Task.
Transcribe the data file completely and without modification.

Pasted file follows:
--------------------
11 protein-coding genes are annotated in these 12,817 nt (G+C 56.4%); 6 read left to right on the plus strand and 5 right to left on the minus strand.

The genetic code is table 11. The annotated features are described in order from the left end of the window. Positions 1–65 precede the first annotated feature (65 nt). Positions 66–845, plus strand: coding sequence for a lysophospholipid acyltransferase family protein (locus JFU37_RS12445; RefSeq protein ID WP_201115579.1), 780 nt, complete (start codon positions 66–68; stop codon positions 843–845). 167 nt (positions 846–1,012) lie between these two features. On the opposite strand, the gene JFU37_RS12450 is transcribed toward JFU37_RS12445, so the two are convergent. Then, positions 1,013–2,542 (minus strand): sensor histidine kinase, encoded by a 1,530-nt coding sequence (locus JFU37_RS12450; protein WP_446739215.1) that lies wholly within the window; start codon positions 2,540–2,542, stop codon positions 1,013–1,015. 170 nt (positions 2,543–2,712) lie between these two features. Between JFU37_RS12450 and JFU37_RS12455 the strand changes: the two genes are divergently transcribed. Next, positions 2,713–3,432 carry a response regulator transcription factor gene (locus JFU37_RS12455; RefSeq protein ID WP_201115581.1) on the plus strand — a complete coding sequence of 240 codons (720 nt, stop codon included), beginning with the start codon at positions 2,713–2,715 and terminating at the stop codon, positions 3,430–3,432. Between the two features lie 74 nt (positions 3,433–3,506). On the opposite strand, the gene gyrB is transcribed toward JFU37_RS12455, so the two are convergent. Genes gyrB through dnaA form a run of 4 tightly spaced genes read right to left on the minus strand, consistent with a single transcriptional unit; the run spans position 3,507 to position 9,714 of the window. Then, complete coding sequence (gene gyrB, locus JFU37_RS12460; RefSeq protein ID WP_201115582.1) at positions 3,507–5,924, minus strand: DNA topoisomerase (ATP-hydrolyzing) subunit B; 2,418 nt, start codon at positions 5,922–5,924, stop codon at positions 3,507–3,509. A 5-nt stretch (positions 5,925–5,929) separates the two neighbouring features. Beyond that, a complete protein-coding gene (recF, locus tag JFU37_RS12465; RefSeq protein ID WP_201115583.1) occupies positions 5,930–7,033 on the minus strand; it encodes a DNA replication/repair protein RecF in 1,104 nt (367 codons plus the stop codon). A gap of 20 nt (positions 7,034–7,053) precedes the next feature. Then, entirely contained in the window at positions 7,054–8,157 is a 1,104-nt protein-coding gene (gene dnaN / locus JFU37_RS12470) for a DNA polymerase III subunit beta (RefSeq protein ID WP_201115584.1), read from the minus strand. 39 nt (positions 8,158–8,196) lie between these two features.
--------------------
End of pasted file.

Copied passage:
11 protein-coding genes are annotated in these 12,817 nt (G+C 56.4%); 6 read left to right on the plus strand and 5 right to left on the minus strand.

The genetic code is table 11. The annotated features are described in order from the left end of the window. Positions 1–65 precede the first annotated feature (65 nt). Positions 66–845, plus strand: coding sequence for a lysophospholipid acyltransferase family protein (locus JFU37_RS12445; RefSeq protein ID WP_201115579.1), 780 nt, complete (start codon positions 66–68; stop codon positions 843–845). 167 nt (positions 846–1,012) lie between these two features. On the opposite strand, the gene JFU37_RS12450 is transcribed toward JFU37_RS12445, so the two are convergent. Then, positions 1,013–2,542 (minus strand): sensor histidine kinase, encoded by a 1,530-nt coding sequence (locus JFU37_RS12450; protein WP_446739215.1) that lies wholly within the window; start codon positions 2,540–2,542, stop codon positions 1,013–1,015. 170 nt (positions 2,543–2,712) lie between these two features. Between JFU37_RS12450 and JFU37_RS12455 the strand changes: the two genes are divergently transcribed. Next, positions 2,713–3,432 carry a response regulator transcription factor gene (locus JFU37_RS12455; RefSeq protein ID WP_201115581.1) on the plus strand — a complete coding sequence of 240 codons (720 nt, stop codon included), beginning with the start codon at positions 2,713–2,715 and terminating at the stop codon, positions 3,430–3,432. Between the two features lie 74 nt (positions 3,433–3,506). On the opposite strand, the gene gyrB is transcribed toward JFU37_RS12455, so the two are convergent. Genes gyrB through dnaA form a run of 4 tightly spaced genes read right to left on the minus strand, consistent with a single transcriptional unit; the run spans position 3,507 to position 9,714 of the window. Then, complete coding sequence (gene gyrB, locus JFU37_RS12460; RefSeq protein ID WP_201115582.1) at positions 3,507–5,924, minus strand: DNA topoisomerase (ATP-hydrolyzing) subunit B; 2,418 nt, start codon at positions 5,922–5,924, stop codon at positions 3,507–3,509. A 5-nt stretch (positions 5,925–5,929) separates the two neighbouring features. Beyond that, a complete protein-coding gene (recF, locus tag JFU37_RS12465; RefSeq protein ID WP_201115583.1) occupies positions 5,930–7,033 on the minus strand; it encodes a DNA replication/repair protein RecF in 1,104 nt (367 codons plus the stop codon). A gap of 20 nt (positions 7,034–7,053) precedes the next feature. Then, entirely contained in the window at positions 7,054–8,157 is a 1,104-nt protein-coding gene (gene dnaN / locus JFU37_RS12470) for a DNA polymerase III subunit beta (RefSeq protein ID WP_201115584.1), read from the minus strand. 39 nt (positions 8,158–8,196) lie between these two features.